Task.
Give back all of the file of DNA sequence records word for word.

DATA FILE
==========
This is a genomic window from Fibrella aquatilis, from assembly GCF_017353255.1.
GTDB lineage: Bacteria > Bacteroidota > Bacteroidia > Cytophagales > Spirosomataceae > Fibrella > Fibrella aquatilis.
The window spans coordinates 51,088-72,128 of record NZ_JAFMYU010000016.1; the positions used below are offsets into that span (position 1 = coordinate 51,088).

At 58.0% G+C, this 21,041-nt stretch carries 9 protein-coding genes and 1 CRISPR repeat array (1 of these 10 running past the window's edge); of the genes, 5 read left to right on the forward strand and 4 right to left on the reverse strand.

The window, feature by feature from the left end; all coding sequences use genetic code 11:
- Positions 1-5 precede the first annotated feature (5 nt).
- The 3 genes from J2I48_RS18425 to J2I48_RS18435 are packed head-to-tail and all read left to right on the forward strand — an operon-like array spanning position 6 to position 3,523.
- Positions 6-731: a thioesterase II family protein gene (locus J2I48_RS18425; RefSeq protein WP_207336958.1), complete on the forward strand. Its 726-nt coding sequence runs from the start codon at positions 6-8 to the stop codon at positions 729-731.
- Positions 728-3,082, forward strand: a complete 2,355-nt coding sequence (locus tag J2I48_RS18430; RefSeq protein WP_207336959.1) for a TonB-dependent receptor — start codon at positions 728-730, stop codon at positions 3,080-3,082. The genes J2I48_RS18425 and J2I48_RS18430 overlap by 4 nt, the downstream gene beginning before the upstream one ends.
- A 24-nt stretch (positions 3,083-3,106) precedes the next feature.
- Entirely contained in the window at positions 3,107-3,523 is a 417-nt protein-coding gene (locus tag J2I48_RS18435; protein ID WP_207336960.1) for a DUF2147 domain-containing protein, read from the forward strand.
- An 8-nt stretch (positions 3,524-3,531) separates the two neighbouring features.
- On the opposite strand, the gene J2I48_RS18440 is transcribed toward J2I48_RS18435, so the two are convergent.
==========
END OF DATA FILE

This is a genomic window from Fibrella aquatilis, from assembly GCF_017353255.1.
GTDB lineage: Bacteria > Bacteroidota > Bacteroidia > Cytophagales > Spirosomataceae > Fibrella > Fibrella aquatilis.
The window spans coordinates 51,088-72,128 of record NZ_JAFMYU010000016.1; the positions used below are offsets into that span (position 1 = coordinate 51,088).

At 58.0% G+C, this 21,041-nt stretch carries 9 protein-coding genes and 1 CRISPR repeat array (1 of these 10 running past the window's edge); of the genes, 5 read left to right on the forward strand and 4 right to left on the reverse strand.

The window, feature by feature from the left end; all coding sequences use genetic code 11:
- Positions 1-5 precede the first annotated feature (5 nt).
- The 3 genes from J2I48_RS18425 to J2I48_RS18435 are packed head-to-tail and all read left to right on the forward strand — an operon-like array spanning position 6 to position 3,523.
- Positions 6-731: a thioesterase II family protein gene (locus J2I48_RS18425; RefSeq protein WP_207336958.1), complete on the forward strand. Its 726-nt coding sequence runs from the start codon at positions 6-8 to the stop codon at positions 729-731.
- Positions 728-3,082, forward strand: a complete 2,355-nt coding sequence (locus tag J2I48_RS18430; RefSeq protein WP_207336959.1) for a TonB-dependent receptor — start codon at positions 728-730, stop codon at positions 3,080-3,082. The genes J2I48_RS18425 and J2I48_RS18430 overlap by 4 nt, the downstream gene beginning before the upstream one ends.
- A 24-nt stretch (positions 3,083-3,106) precedes the next feature.
- Entirely contained in the window at positions 3,107-3,523 is a 417-nt protein-coding gene (locus tag J2I48_RS18435; protein ID WP_207336960.1) for a DUF2147 domain-containing protein, read from the forward strand.
- An 8-nt stretch (positions 3,524-3,531) separates the two neighbouring features.
- On the opposite strand, the gene J2I48_RS18440 is transcribed toward J2I48_RS18435, so the two are convergent.